The memories stay with us, indeed. As our eyes open to the world, we question our parents about their seemingly arbitrary rules, and bicker with friends, pushing them away one day only to hold them close the next. Expectations rarely play out as envisioned, not because we reach for the sky—though sometimes we do—but because life is not connect-the-dots, where A leads to B leads to C. Even in this age of cell-phones and the Internet, somewhere a gray-haired man takes his grandkids to a park; a 12-year-old boy comforts a friend over a brother’s senseless death; and teenagers defy their parents, often without understanding why. In artful fashion, The Wonder Years articulates all of that, plus this: the day will come when those kids, too, will look back with wonder.

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The Essentials: The Bangles’ All Over the Place

(As noted in my first Essentials entry, this is an occasional series in which I spotlight albums that, in my estimation, everyone should experience at least once.)

Although it seems daft to me now, in the early and mid-‘80s I often bought albums on cassette, and cassette only. I’d love to say that, for a time, I did so due to me taking not one, but two buses to travel to and from Penn State’s Ogontz campus (now known as Penn State Abington), which for a time I did, and that during those hour-or-so trips I listened to music via a Walkman clone. Or that I later purchased them for the tape deck that I installed in my ’79 Chevette.

The truth is, however, that I bought them because I bought them, which I’d been doing off and on since my folks gave me a cassette deck that plugged into my Radio Shack compact stereo/turntable in the late 1970s, though the trend picked up steam after Christmas 1982, when they presented me with a Sanyo Mini AM/FM Cassette Recorder Stereo. Sometimes I went with the cassette because the vinyl wasn’t in stock; and other times just because. In some cases, I eventually bought the same album on vinyl – but there was no rhyme or reason as to what got duplicated. Some touchstone albums in my life, such as Neil Young’s Everybody Knows This Is Nowhere, Lone Justice’s debut and Dwight Yoakam’s Guitars, Cadillacs, Etc., Etc., never made the jump to vinyl (though all, in time, made the leap to CD) while others that weren’t did.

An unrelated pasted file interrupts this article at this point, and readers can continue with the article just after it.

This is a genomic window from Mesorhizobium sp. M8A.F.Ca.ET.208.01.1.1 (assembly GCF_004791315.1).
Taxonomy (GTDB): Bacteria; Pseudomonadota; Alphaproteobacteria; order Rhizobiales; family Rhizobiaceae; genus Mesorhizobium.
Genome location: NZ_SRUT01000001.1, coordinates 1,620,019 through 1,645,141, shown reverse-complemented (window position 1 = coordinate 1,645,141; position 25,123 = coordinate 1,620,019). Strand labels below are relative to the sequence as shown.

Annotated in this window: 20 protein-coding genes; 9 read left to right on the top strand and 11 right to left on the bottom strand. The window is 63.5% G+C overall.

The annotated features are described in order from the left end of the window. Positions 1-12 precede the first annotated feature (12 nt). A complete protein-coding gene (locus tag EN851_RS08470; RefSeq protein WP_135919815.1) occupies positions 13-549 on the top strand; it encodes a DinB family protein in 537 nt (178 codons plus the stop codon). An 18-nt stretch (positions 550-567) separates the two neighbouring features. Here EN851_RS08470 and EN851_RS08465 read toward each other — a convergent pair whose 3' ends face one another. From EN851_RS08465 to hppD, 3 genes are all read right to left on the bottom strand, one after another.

Another touchstone album that I never picked up on vinyl: the Bangles’ All Over the Place, which – says Wikipedia – was released on May 23, 1984. I didn’t purchase it until the fall, however – on October 15th, a Monday, according to my desk diary, four days before another touchstone album, David Crosby’s If I Could Only Remember My Name…, came into my life. (It may seem incongruous to love both, yet I did…and still do.)

That is, I didn’t buy the vinyl until yesterday, when I stopped in HHH Records a used-vinyl store near me, and found it for $4. (Clean LP, no pops, crackles or snaps.)

As I wrote in my long-ago review of Susanna Hoffs’ Someday album, thanks to Rolling Stone, I’d been aware of the Bangles since March 1983, though I didn’t actually hear them until their videos for “Hero Takes a Fall” and “Going Down to Liverpool” received play on MTV in the spring and summer of ’84.

(Leonard Nimoy’s friendship with Susanna Hoffs’ parents accounts for his appearance in the video, from what I’ve read.)

The band was the focus of a Michael Goldberg-penned article in Rolling Stone that September and, presumably, a review around the same time, though my lack of access to the RS Archives means I can’t confirm the latter (and I have no memory of reading one).

Wayne King did offer a less-than-glowing review of their debut LP in the September issue of Record magazine, however. The words that would’ve caught my eyes: “bouncy guitar group sounds,” “soaring vocals” and “mid-‘60s fixation.” The criticism itself…eh. I’d already seen the videos. They sounded good to me. It was just a matter of when, not if, I invested in the LP…or, in this case, cassette.

To my ears then and now, All Over the Place echoes the mid-‘60s, specifically the Beatles and Byrds, while sounding very much of its own time. I.e., it’s both retro and modern, and – simultaneously – ahead of the curve. “Hero Takes a Fall” is one example. Another is “Tell Me”…